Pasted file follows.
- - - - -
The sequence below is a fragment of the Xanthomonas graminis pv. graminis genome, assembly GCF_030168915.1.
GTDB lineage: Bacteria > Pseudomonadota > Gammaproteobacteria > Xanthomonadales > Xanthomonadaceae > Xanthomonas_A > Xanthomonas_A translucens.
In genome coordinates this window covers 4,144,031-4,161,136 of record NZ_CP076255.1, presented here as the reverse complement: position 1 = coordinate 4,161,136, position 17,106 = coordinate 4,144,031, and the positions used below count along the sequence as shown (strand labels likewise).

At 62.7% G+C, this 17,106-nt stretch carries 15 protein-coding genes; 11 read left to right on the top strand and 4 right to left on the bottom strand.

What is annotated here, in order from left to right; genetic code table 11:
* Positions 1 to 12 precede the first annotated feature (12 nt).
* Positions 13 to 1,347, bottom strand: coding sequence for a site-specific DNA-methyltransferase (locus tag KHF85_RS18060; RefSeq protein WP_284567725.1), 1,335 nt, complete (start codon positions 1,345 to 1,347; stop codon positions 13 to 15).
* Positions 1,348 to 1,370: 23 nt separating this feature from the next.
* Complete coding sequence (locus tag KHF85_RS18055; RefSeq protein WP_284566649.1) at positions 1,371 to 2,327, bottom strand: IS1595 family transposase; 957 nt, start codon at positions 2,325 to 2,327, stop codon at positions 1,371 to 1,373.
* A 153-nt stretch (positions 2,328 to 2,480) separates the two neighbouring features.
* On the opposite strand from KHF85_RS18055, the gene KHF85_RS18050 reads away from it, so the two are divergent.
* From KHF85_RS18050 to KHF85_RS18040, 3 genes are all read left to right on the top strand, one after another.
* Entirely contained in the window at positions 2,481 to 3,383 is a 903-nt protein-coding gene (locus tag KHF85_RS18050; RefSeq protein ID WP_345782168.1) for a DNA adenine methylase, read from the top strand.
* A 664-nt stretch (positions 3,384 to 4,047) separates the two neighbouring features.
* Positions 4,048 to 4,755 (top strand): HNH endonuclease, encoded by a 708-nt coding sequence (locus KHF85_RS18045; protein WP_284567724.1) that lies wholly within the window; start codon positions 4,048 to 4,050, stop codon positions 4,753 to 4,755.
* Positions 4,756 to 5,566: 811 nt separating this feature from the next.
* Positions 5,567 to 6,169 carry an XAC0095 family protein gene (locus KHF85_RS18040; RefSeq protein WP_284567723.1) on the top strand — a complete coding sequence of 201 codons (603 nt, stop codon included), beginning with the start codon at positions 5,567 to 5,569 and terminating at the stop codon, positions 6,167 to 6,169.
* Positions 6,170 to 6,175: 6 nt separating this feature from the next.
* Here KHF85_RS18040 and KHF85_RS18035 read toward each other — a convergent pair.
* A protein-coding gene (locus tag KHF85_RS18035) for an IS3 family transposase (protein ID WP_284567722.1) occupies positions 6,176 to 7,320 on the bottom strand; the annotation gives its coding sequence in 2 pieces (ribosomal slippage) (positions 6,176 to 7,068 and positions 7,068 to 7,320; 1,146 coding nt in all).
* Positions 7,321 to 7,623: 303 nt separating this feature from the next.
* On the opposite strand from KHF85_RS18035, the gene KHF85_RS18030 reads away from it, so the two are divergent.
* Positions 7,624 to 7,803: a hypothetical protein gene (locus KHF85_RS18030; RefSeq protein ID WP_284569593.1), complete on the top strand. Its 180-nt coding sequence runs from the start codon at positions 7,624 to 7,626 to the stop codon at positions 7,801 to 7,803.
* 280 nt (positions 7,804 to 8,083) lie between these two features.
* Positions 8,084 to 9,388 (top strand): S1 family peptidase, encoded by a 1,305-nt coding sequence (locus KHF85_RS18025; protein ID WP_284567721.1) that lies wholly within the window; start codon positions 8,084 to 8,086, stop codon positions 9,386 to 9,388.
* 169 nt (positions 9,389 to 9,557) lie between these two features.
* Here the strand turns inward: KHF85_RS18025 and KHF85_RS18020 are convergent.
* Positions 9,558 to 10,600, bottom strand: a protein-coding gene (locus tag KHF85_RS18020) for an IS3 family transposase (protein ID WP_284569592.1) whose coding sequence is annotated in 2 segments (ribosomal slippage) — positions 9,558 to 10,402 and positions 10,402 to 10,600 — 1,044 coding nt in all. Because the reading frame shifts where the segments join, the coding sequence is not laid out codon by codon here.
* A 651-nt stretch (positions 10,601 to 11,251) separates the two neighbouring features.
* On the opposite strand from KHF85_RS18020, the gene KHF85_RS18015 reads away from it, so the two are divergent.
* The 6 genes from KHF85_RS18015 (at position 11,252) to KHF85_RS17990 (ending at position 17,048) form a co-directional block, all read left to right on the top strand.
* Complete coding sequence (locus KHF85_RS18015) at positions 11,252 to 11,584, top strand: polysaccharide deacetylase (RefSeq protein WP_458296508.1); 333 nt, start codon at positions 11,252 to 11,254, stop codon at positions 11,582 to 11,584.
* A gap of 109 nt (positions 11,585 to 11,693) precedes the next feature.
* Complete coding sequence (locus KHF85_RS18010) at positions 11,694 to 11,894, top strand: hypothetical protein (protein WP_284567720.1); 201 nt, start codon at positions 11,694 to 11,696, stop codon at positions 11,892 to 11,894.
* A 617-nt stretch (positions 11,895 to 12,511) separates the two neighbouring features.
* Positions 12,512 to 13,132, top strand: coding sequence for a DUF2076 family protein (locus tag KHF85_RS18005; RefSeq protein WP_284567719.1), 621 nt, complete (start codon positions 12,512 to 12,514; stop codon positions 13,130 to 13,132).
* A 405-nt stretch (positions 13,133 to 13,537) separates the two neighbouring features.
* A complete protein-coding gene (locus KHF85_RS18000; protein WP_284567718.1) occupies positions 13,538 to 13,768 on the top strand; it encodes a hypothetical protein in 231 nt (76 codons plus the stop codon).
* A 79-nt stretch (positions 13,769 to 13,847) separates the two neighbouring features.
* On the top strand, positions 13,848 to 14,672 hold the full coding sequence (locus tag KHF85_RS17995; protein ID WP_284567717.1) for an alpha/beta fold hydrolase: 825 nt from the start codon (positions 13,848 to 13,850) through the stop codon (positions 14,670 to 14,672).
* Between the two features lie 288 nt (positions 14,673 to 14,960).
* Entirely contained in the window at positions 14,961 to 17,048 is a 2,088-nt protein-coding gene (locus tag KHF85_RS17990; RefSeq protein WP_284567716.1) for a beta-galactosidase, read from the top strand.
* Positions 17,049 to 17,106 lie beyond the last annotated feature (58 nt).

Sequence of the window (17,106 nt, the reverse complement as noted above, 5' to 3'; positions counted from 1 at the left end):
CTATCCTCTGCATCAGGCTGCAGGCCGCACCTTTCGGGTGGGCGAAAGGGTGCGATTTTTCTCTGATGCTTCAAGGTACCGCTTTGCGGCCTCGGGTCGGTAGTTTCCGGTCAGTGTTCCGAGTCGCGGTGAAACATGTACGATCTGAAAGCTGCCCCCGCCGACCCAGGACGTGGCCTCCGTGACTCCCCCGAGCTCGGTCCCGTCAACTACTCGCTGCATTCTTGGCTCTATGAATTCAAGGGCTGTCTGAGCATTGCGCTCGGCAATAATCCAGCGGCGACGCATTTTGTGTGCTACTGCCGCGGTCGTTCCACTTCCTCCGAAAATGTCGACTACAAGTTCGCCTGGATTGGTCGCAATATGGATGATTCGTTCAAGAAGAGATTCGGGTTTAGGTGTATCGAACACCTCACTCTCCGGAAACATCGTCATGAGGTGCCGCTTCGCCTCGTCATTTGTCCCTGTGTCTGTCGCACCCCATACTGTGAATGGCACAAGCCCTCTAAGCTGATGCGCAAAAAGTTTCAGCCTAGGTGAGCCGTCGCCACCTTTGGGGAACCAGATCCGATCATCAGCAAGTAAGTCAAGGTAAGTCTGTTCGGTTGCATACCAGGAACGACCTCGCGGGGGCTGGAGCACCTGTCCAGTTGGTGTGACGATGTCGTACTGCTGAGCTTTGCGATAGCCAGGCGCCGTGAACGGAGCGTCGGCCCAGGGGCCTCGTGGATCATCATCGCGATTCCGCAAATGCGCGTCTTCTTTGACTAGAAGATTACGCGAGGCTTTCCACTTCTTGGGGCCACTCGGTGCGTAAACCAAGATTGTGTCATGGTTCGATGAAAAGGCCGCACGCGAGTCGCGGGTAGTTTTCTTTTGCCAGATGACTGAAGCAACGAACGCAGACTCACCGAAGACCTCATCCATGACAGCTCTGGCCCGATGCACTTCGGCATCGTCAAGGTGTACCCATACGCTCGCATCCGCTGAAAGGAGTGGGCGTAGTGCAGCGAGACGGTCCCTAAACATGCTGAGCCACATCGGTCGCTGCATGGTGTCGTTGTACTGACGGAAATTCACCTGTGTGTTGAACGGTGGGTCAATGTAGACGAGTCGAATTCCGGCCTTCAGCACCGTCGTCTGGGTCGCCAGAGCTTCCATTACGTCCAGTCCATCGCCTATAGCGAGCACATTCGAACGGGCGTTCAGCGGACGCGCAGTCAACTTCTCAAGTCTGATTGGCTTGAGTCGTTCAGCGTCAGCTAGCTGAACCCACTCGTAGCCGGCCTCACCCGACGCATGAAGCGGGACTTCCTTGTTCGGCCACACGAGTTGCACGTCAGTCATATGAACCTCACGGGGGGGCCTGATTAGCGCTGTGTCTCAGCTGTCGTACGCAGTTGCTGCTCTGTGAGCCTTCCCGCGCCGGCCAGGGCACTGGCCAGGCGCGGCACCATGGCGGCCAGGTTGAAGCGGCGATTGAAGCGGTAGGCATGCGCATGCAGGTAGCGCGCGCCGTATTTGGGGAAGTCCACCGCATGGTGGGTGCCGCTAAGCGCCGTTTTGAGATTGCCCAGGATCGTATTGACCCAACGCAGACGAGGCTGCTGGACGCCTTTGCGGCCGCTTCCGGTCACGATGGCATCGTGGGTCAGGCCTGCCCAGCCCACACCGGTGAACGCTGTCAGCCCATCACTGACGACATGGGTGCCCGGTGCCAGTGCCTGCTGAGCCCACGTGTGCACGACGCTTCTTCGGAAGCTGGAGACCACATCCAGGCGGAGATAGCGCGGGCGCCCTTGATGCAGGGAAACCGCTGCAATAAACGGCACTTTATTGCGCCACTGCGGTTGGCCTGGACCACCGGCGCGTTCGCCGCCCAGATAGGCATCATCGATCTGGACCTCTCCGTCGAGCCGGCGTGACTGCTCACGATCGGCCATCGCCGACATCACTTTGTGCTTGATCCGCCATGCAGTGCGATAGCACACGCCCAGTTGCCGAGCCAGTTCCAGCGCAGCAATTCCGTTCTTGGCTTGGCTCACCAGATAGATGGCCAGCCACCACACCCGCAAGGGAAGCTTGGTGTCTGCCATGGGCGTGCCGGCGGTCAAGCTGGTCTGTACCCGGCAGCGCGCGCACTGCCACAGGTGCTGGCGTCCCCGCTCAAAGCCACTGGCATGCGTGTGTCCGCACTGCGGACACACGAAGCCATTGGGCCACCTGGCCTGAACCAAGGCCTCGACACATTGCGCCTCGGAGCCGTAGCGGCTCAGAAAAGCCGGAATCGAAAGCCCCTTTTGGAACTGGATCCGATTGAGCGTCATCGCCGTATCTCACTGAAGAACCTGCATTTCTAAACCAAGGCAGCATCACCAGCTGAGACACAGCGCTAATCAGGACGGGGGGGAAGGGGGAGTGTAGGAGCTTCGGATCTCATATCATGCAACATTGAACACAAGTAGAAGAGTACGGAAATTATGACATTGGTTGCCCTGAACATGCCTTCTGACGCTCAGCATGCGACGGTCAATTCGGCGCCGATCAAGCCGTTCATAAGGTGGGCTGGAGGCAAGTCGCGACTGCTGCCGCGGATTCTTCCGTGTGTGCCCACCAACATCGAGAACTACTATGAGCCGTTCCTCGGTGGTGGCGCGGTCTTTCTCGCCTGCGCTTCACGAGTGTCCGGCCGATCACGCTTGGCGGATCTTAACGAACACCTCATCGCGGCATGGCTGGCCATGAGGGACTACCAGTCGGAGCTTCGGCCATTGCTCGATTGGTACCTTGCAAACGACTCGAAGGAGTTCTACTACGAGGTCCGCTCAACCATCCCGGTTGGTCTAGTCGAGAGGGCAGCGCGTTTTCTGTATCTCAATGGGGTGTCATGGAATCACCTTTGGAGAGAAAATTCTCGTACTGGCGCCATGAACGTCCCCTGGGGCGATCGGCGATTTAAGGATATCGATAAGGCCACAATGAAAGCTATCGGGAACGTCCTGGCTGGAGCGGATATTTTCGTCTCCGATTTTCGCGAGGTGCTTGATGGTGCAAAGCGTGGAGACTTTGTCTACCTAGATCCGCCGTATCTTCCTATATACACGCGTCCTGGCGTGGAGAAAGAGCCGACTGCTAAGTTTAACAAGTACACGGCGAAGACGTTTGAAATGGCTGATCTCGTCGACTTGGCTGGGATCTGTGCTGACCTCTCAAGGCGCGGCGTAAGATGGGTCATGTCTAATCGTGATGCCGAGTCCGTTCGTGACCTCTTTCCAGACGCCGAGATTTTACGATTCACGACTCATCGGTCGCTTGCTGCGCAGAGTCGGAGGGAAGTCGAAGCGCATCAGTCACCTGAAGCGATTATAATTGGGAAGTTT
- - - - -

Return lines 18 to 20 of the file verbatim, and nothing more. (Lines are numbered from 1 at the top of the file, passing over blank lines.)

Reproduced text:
* Positions 6,170 to 6,175: 6 nt separating this feature from the next.
* Here KHF85_RS18040 and KHF85_RS18035 read toward each other — a convergent pair.
* A protein-coding gene (locus tag KHF85_RS18035) for an IS3 family transposase (protein ID WP_284567722.1) occupies positions 6,176 to 7,320 on the bottom strand; the annotation gives its coding sequence in 2 pieces (ribosomal slippage) (positions 6,176 to 7,068 and positions 7,068 to 7,320; 1,146 coding nt in all).